I’ve never heard Lovelock called a “non-expert” before, by anyone, other than those who think that global warming is a hoax.

  Where is there any indication that Lovelock has any serious education in any field of climatology?
or that he’s ever produced serious scientific work regarding any aspect of our global heat distribution engine?

http://www.jameslovelock.org/page2.html
http://en.wikipedia.org/wiki/James_Lovelock

Coldheart Tucker - 09 March 2013 03:15 PM

As for his disagreements with others in the field of climatology, it seems to me that in the beginning, Lovelock was one of the few who, decades ago, was saying that global warming was going to be really bad, while others we saying that it was something to be concerned about, but the danger levels weren’t known. 

Well I was saying that too.  Didn’t take no genius -
simply needed a mind that took our planet seriously as a physical entity!  Rather than getting lost in all the right wing siren song of “greed is good” and let’s add nitro to our global economic engine.

And along the decades I’ve learned that it is much more complicated than we assumed back then.  But that was only thanks to the disciplined work of thousands of scientists and the studies they published.  I’ve had to self correct my assumptions many times and am sure there’s more to come.

Yet the basic outline has been quite accurate - and if we excuse the timing factor - and add in society’s virtually complete refusal to do anything substantive to change direction for all these decades… we will bring about the worst possible outcomes.  Sure as you can predict the rising of the sun… only genuine uncertainty is the timing… not the outcome.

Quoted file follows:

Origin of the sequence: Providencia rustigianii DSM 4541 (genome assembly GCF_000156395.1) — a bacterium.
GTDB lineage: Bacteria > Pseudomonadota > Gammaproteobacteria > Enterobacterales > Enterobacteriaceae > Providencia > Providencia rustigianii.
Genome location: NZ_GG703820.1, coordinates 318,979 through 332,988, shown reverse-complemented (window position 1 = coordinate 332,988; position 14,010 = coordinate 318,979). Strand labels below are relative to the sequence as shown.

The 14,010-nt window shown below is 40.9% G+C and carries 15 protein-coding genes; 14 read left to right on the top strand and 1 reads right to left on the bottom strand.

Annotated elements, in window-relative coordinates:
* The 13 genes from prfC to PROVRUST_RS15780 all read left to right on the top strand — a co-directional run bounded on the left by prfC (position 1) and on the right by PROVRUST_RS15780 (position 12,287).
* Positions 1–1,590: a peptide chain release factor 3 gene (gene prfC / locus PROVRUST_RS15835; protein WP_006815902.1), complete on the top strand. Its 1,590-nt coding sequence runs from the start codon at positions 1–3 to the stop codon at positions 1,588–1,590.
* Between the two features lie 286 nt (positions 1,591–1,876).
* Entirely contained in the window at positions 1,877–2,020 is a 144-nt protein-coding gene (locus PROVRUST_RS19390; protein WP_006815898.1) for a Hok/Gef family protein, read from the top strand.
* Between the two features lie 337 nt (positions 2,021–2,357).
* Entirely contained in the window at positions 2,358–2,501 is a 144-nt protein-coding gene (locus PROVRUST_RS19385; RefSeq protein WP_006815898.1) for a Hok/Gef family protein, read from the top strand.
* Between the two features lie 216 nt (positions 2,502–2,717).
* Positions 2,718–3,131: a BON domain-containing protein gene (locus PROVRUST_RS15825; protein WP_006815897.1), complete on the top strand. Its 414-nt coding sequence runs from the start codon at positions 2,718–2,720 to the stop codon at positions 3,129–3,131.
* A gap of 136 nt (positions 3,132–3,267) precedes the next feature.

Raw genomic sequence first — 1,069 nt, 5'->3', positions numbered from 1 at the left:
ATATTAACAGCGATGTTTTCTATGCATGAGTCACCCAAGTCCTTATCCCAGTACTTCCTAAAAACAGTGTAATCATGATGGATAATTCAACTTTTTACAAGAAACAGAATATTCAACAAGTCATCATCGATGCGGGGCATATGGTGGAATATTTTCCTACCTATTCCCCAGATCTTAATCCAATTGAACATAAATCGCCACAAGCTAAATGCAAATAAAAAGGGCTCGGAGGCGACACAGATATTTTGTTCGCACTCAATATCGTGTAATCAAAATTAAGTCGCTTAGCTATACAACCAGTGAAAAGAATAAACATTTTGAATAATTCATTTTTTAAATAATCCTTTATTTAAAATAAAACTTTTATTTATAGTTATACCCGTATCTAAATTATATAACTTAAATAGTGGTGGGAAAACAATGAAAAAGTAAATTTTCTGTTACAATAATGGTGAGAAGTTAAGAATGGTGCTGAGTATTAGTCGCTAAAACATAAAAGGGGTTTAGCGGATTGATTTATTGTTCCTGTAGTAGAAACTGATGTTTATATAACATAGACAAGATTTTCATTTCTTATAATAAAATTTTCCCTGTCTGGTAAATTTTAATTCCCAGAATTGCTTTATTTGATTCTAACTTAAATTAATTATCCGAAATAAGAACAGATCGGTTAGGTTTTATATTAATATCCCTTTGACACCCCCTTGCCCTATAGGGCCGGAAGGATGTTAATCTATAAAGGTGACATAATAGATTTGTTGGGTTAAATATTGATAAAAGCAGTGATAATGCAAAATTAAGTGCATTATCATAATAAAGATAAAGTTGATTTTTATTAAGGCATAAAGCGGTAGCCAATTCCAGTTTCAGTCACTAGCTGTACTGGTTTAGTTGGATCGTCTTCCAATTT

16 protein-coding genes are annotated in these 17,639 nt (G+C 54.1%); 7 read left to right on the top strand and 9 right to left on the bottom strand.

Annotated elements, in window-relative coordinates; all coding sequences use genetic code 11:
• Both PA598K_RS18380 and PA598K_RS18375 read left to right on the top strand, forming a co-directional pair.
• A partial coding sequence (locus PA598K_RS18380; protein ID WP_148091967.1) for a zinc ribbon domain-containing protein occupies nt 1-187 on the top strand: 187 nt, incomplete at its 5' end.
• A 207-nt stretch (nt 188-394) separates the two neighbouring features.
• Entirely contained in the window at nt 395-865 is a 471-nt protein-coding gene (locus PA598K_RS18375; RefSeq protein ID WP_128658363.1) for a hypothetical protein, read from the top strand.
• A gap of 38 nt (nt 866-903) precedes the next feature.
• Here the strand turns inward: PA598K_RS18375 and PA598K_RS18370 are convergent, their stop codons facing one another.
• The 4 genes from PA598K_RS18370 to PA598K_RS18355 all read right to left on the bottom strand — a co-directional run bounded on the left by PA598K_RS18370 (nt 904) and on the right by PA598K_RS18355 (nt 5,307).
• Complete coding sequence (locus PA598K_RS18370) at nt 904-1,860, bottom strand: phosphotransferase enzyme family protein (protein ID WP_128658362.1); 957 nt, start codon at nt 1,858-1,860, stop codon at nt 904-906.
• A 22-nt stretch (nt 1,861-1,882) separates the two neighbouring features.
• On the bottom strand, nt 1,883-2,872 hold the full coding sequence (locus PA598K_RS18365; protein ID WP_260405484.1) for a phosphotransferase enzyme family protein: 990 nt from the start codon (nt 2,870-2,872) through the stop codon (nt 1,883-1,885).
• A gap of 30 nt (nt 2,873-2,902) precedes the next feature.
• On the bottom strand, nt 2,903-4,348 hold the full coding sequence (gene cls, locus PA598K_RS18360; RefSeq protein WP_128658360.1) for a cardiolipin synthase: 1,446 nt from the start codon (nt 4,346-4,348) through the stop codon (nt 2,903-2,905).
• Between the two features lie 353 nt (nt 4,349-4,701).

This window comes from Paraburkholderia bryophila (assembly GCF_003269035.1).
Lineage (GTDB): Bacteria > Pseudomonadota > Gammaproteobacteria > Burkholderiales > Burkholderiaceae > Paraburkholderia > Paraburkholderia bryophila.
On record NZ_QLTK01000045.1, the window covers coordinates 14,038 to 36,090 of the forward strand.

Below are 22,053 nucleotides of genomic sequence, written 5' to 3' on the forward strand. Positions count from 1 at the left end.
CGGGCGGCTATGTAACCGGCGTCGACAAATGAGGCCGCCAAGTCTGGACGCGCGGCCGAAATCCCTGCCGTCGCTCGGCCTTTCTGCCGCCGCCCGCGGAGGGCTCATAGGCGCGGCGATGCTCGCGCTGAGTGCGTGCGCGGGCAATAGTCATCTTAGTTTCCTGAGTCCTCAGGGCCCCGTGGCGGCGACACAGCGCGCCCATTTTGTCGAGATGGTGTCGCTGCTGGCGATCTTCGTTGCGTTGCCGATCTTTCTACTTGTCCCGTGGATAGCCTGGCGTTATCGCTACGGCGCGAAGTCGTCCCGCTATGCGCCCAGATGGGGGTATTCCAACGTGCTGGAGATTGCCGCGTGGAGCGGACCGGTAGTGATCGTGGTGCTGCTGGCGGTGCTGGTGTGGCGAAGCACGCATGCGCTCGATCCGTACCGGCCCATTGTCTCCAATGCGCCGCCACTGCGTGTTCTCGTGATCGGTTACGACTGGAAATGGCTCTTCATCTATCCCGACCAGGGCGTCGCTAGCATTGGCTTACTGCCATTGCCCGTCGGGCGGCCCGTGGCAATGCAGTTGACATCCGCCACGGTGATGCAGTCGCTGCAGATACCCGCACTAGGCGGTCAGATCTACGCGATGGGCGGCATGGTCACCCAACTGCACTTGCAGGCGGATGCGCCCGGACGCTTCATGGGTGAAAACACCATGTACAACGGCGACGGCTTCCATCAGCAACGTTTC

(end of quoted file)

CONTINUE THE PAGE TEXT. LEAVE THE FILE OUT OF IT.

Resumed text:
Like they say: We can kid ourselves, but we can’t kid Mother Nature!”
=================

Don’t get me wrong I have great admiration for Lovelock’s Gaia Theory and there is much to be said for it
and much that can be misunderstood about it.

I’ve developed my own independent perspective/appreciation on Gaia, but don’t have the brainpower or discipline to get it down on paper…
but I feeel it man.
  cheese

[ Edited: 10 March 2013 09:28 AM by citizenschallenge.pm ]
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Posted: 10 March 2013 09:48 AM   [ Ignore ]   [ # 50 ]
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citizenschallenge.pm - 10 March 2013 09:25 AM
Coldheart Tucker - 09 March 2013 03:15 PM

I’ve never heard Lovelock called a “non-expert” before, by anyone, other than those who think that global warming is a hoax.

  Where is there any indication that Lovelock has any serious education in any field of climatology?
or that he’s ever produced serious scientific work regarding any aspect of our global heat distribution engine?

http://www.jameslovelock.org/page2.html
http://en.wikipedia.org/wiki/James_Lovelock

Given that his career has included